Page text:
France is now on heatwave alert after the hottest spring since 1900 has left water tables down and farmers struggling to feed their livestock. The Health Ministry has put into effect level one of an anti-drought plan that was drawn up after 15,000 people died in the long-hot summer of 2003.
Summer 2011 could be drier than summer 1973, when drought cost the economy an estimated 15 billion euros and a “drought tax” was introduced to raise 900 million euros to make up farmers’ losses. Spring this year has been the hottest since at last 1900 and the driest for 50 years. Temperatures have been 2.6°C higher than the average between 1971 and 2000. Over half of the country’s départements are already limiting the use of water and farmers have already been promised millions of euros of aid.
The water shortage is likely to push already-rising food prices even higher but could mean a boost to tourism as holiday-makers head for Mediterrenean beaches. Level one of the government’s heatwave plan puts weather-watchers and health authorities on alert.
The highest level of alert allows the government to bring in the army and order news media to broadcast government announcements on how to react to the crisis. (RFI)
Large parts of southern Britain, northern France, Germany, Switzerland, Austria and other northern and eastern European countries have had their driest three-month spells in more than 50 years, receiving just 25-60% of their long-term average rainfall since February. This has led to parched soils and difficult growing conditions for farmers, as well as to river levels that are dangerously low for wildlife.
Patchy rain has moistened soils in parts of northern Britain, France and Germany over the past few weeks, but with summer approaching and temperatures soaring to over 30C in France, it is not expected that any rains will compensate for months of exceptionally dry weather.
Last week the European Union warned that soils were now “critically dry” in six countries. The French wheat harvest is now expected to be 11.5%-13% down on average despite an increase in the area planted this year and German output is expected to fall 7-9%. In south-east England, many farmers expect crops to fail dramatically unless steady rains come soon.
The dry conditions mean some regions are also prone to fires. For example, dune fires broke out in the coastal parts of the Netherlands at the start of May. In some north-eastern parts of Germany, the Forest Fire Danger Index has reached its highest possible level.
“2011 was up to now one of the driest 10 years in nearly whole Switzerland since 1864. April 2011 was one of the 10 driest April months in Germany since 1881, in continuation of similarly dry April months in 2007, 2009 and 2010. Last winter was very dry in western Europe“, said a spokesman for the World Meteorological Organisation.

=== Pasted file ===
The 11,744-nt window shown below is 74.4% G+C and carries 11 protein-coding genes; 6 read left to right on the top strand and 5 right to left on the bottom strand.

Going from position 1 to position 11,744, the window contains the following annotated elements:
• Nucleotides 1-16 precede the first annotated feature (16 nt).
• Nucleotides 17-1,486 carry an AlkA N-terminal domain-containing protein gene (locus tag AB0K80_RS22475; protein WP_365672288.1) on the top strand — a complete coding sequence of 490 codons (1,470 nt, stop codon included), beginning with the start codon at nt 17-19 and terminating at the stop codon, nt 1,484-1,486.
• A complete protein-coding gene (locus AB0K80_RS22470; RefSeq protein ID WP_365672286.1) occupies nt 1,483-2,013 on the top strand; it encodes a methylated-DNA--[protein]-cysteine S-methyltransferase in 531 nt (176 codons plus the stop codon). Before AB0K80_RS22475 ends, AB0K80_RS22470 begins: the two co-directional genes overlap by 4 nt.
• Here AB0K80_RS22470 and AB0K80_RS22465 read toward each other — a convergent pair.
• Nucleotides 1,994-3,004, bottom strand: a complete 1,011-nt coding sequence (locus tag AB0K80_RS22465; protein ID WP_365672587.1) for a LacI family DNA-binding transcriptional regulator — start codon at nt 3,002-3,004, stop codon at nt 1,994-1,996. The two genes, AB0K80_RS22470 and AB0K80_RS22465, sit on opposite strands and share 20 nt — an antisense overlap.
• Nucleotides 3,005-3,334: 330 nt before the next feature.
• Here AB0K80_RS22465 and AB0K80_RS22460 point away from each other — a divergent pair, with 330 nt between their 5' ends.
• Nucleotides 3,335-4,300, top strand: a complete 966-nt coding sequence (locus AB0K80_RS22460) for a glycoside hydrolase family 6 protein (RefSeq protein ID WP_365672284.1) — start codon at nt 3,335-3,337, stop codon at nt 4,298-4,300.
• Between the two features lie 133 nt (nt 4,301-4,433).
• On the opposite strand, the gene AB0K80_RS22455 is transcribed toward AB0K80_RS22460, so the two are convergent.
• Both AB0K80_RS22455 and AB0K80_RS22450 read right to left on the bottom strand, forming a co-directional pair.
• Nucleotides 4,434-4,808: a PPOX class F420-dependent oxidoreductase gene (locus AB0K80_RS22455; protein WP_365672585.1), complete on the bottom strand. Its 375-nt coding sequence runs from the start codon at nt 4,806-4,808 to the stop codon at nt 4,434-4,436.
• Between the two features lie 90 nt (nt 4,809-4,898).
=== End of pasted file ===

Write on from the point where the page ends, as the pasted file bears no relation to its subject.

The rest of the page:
Observers said that a trend towards drier springs appeared to be gathering. This years’s drought in April follows exceptionally dry years in 2007, 2009 and 2010. (Guardian)
The 2003 European heat wave is one of the hottest summers on record in Europe, especially in France. The heat wave led to health crises in several countries and combined with drought to create a crop shortfall in Southern Europe. More than 40,000 Europeans died as a result of the heat wave.
In France, there were 14,802 heat-related deaths (mostly among the elderly) during the heat wave, according to the French National Institute of Health. France does not commonly have very hot summers, particularly in the northern areas, but seven days with temperatures of more than 40 °C (104 °F) were recorded in Auxerre,Yonne between July and August 2003. Because of the usually relatively mild summers, most people did not know how to react to very high temperatures (for instance, with respect to rehydration), and most single-family homes and residential facilities built in the last 50 years were not equipped with air conditioning. Furthermore, while there were contingency plans for a variety of natural and man-made catastrophes, high temperatures had never been considered a major hazard.
The heat wave occurred in August, a month in which many people, including government ministers and physicians, are on holiday. Many bodies were not claimed for many weeks because relatives were on holiday. A refrigerated warehouse outside Paris was used by undertakers as they did not have enough space in their own facilities. On 3 September 2003, fifty-seven bodies still left unclaimed in the Paris area were buried.
The anomalous overheating affecting the atmosphere also created anomalies on sea surface stratification in the Mediterranean Sea and on the surface currents as well. A seasonal current of the Central Mediterranean Sea, the Atlantic Ionian Stream (AIS), was affected by the warm temperatures, resulting in modifications in its path and intensity. The AIS is important for the reproduction biology of important pelagic commercial fish species, so the heatwave may have influenced indirectly the stocks of these species. Further studies will be addressed in this direction. (Wikipedia)
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